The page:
Her Weight in Gold by Jean Leon Jerome Ferris
There is a charming tale called The Pine-Tree Shilling told by 19th century author, Nathaniel Hawthorne, in The Whole History of Grandfather's Chair (1840). It tells the story of a colonial maiden and how her father ascertained the worth of her dowry.
Miss Hannah Hull was the only daughter of one of the wealthiest men in Boston, Mintmaster John Hull and his wife Judith. In 1652, due to the increase in trade in the Colony, uncertain conditions with England, and to prevent fraudulent money, John Hull, a silversmith, and Robert Sanderson were authorized to erect “a mint for coining shillings, sixpences and three-pences.” Hull guaranteed that each of the Pine-Tree Shillings contained 15 ounces of silver. Massachusetts was the only one of the thirteen colonies that had a mint before the Revolution and it's Pine-Tree shilling circulated up until that time. John Hull’s share in the profits of the mint was fifteen pence of every twenty shillings. He rapidly amassed a fortune.
When twenty-four year old Samuel Sewell came courting and wished to marry Hannah, eighteen, the matter of her dowry came into the picture.
though I knew nothing of it until after our marriage, which was Feb 28th. 1675/76."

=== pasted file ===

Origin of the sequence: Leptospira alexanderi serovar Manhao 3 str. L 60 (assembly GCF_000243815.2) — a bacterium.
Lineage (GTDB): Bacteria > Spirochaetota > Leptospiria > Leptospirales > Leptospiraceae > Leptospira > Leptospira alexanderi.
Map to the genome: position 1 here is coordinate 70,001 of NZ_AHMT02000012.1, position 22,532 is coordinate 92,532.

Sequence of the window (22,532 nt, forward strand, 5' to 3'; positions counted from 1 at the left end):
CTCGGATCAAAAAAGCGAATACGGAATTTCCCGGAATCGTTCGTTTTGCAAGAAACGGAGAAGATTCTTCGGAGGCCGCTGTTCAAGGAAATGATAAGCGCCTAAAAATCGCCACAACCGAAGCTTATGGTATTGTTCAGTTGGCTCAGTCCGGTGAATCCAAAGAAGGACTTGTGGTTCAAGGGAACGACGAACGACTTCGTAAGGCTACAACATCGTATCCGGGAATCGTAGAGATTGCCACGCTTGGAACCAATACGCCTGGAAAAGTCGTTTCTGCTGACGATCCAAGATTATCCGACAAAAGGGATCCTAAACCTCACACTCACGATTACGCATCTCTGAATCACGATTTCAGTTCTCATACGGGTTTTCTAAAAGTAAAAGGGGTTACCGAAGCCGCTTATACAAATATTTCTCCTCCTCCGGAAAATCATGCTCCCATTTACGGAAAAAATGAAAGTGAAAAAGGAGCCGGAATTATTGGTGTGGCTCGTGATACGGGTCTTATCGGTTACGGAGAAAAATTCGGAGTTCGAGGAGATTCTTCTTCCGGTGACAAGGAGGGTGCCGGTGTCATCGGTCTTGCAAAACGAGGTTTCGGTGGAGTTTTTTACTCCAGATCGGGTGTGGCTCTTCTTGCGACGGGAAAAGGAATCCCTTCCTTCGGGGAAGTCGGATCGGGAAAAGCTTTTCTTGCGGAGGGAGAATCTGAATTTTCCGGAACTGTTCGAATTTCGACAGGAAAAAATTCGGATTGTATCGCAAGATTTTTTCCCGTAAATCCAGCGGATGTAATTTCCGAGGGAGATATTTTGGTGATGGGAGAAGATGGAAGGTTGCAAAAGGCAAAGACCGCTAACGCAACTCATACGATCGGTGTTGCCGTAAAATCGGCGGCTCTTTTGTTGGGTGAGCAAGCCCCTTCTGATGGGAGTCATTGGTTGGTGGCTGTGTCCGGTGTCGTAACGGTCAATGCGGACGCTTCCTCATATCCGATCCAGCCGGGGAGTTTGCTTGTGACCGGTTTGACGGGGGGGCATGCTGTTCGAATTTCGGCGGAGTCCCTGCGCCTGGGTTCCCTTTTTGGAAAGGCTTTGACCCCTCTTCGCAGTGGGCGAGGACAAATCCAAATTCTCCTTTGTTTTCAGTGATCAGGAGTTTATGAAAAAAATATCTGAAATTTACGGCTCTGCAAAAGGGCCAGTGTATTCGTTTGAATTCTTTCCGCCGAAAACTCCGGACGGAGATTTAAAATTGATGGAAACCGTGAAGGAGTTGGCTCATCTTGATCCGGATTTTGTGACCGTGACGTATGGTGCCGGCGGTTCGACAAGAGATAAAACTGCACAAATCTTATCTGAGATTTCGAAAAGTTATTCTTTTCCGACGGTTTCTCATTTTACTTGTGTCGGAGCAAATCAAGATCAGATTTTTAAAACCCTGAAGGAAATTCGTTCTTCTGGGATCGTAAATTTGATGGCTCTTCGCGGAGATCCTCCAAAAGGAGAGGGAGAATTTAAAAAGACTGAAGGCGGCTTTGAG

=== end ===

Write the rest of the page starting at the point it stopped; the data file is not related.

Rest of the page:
~ From The Diary of Samuel Sewell
Tradition says that John Hull placed his daughter in one of the scales and heaped in the other with silver, filling it with Pine-Tree shillings until the scales balanced. The wedding present amounted to a dowry of £500. The weight of this amount being 125 pounds may very well have approximated the bride's weight, giving credence to Hawthorne's tale. Samuel received a portion of the dowry seventeen days prior to the marriage nuptials and the remained a fortnight after the wedding. Hannah's marriage to Samuel gave him early wealth, an established merchant business, and a start to his illustrious career in public office. Yet biographers have attested that the marriage was built on mutual happiness and shared love and faith.
And the mint-master called: 'Prithee, Sewell, my son,
The horses are saddled, the wedding is done;
Behold the bride's portion; and know all your days
Your wife is well worth every shilling she weighs.'"
Historic Shrines of America, John T. Farris